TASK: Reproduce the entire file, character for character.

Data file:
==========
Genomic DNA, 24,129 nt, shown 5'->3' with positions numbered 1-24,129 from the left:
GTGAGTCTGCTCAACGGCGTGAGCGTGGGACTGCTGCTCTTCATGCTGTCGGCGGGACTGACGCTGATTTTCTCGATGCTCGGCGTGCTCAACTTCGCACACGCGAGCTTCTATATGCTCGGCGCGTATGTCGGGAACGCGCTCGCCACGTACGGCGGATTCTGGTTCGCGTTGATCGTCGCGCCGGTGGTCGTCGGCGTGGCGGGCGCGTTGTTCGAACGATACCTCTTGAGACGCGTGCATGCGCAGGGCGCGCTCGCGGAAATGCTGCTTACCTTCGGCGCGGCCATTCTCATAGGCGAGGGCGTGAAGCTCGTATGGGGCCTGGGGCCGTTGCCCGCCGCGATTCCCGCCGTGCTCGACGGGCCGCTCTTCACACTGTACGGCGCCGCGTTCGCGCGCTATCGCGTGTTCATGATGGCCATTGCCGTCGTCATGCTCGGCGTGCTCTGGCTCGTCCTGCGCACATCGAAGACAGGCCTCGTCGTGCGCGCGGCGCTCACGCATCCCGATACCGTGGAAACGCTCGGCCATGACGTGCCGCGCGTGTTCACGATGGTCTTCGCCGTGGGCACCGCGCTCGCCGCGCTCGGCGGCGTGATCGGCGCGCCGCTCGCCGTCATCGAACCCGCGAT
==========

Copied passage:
Genomic DNA, 24,129 nt, shown 5'->3' with positions numbered 1-24,129 from the left:
GTGAGTCTGCTCAACGGCGTGAGCGTGGGACTGCTGCTCTTCATGCTGTCGGCGGGACTGACGCTGATTTTCTCGATGCTCGGCGTGCTCAACTTCGCACACGCGAGCTTCTATATGCTCGGCGCGTATGTCGGGAACGCGCTCGCCACGTACGGCGGATTCTGGTTCGCGTTGATCGTCGCGCCGGTGGTCGTCGGCGTGGCGGGCGCGTTGTTCGAACGATACCTCTTGAGACGCGTGCATGCGCAGGGCGCGCTCGCGGAAATGCTGCTTACCTTCGGCGCGGCCATTCTCATAGGCGAGGGCGTGAAGCTCGTATGGGGCCTGGGGCCGTTGCCCGCCGCGATTCCCGCCGTGCTCGACGGGCCGCTCTTCACACTGTACGGCGCCGCGTTCGCGCGCTATCGCGTGTTCATGATGGCCATTGCCGTCGTCATGCTCGGCGTGCTCTGGCTCGTCCTGCGCACATCGAAGACAGGCCTCGTCGTGCGCGCGGCGCTCACGCATCCCGATACCGTGGAAACGCTCGGCCATGACGTGCCGCGCGTGTTCACGATGGTCTTCGCCGTGGGCACCGCGCTCGCCGCGCTCGGCGGCGTGATCGGCGCGCCGCTCGCCGTCATCGAACCCGCGAT